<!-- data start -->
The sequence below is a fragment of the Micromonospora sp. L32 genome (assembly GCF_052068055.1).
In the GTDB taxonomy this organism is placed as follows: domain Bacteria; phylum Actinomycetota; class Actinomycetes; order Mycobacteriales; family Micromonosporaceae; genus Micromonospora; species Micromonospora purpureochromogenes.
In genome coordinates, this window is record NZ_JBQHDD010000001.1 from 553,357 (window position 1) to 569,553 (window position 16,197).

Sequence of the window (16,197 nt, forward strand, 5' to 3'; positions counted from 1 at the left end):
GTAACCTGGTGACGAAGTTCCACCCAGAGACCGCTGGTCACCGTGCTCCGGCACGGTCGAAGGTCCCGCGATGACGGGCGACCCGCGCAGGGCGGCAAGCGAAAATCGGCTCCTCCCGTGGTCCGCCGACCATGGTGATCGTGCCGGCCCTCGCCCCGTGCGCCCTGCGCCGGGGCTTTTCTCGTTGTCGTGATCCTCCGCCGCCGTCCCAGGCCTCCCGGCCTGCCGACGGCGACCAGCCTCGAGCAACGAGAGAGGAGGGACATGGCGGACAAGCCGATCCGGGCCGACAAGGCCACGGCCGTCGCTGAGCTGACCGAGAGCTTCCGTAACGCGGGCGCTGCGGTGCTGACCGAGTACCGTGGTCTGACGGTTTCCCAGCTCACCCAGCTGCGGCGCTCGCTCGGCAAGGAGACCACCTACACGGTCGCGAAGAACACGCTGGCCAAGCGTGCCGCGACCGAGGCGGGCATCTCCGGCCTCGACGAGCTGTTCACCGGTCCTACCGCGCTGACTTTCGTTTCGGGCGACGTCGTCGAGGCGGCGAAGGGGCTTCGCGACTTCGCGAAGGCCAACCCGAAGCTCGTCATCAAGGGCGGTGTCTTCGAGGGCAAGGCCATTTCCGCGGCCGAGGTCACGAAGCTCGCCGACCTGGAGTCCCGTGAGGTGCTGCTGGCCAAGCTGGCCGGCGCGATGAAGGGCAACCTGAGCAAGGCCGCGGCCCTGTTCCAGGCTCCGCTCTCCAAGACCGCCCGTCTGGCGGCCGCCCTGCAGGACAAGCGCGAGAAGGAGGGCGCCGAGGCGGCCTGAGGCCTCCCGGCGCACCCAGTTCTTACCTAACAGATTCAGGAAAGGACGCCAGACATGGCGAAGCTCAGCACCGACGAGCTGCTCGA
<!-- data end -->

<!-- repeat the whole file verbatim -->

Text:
The sequence below is a fragment of the Micromonospora sp. L32 genome (assembly GCF_052068055.1).
In the GTDB taxonomy this organism is placed as follows: domain Bacteria; phylum Actinomycetota; class Actinomycetes; order Mycobacteriales; family Micromonosporaceae; genus Micromonospora; species Micromonospora purpureochromogenes.
In genome coordinates, this window is record NZ_JBQHDD010000001.1 from 553,357 (window position 1) to 569,553 (window position 16,197).

Sequence of the window (16,197 nt, forward strand, 5' to 3'; positions counted from 1 at the left end):
GTAACCTGGTGACGAAGTTCCACCCAGAGACCGCTGGTCACCGTGCTCCGGCACGGTCGAAGGTCCCGCGATGACGGGCGACCCGCGCAGGGCGGCAAGCGAAAATCGGCTCCTCCCGTGGTCCGCCGACCATGGTGATCGTGCCGGCCCTCGCCCCGTGCGCCCTGCGCCGGGGCTTTTCTCGTTGTCGTGATCCTCCGCCGCCGTCCCAGGCCTCCCGGCCTGCCGACGGCGACCAGCCTCGAGCAACGAGAGAGGAGGGACATGGCGGACAAGCCGATCCGGGCCGACAAGGCCACGGCCGTCGCTGAGCTGACCGAGAGCTTCCGTAACGCGGGCGCTGCGGTGCTGACCGAGTACCGTGGTCTGACGGTTTCCCAGCTCACCCAGCTGCGGCGCTCGCTCGGCAAGGAGACCACCTACACGGTCGCGAAGAACACGCTGGCCAAGCGTGCCGCGACCGAGGCGGGCATCTCCGGCCTCGACGAGCTGTTCACCGGTCCTACCGCGCTGACTTTCGTTTCGGGCGACGTCGTCGAGGCGGCGAAGGGGCTTCGCGACTTCGCGAAGGCCAACCCGAAGCTCGTCATCAAGGGCGGTGTCTTCGAGGGCAAGGCCATTTCCGCGGCCGAGGTCACGAAGCTCGCCGACCTGGAGTCCCGTGAGGTGCTGCTGGCCAAGCTGGCCGGCGCGATGAAGGGCAACCTGAGCAAGGCCGCGGCCCTGTTCCAGGCTCCGCTCTCCAAGACCGCCCGTCTGGCGGCCGCCCTGCAGGACAAGCGCGAGAAGGAGGGCGCCGAGGCGGCCTGAGGCCTCCCGGCGCACCCAGTTCTTACCTAACAGATTCAGGAAAGGACGCCAGACATGGCGAAGCTCAGCACCGACGAGCTGCTCGA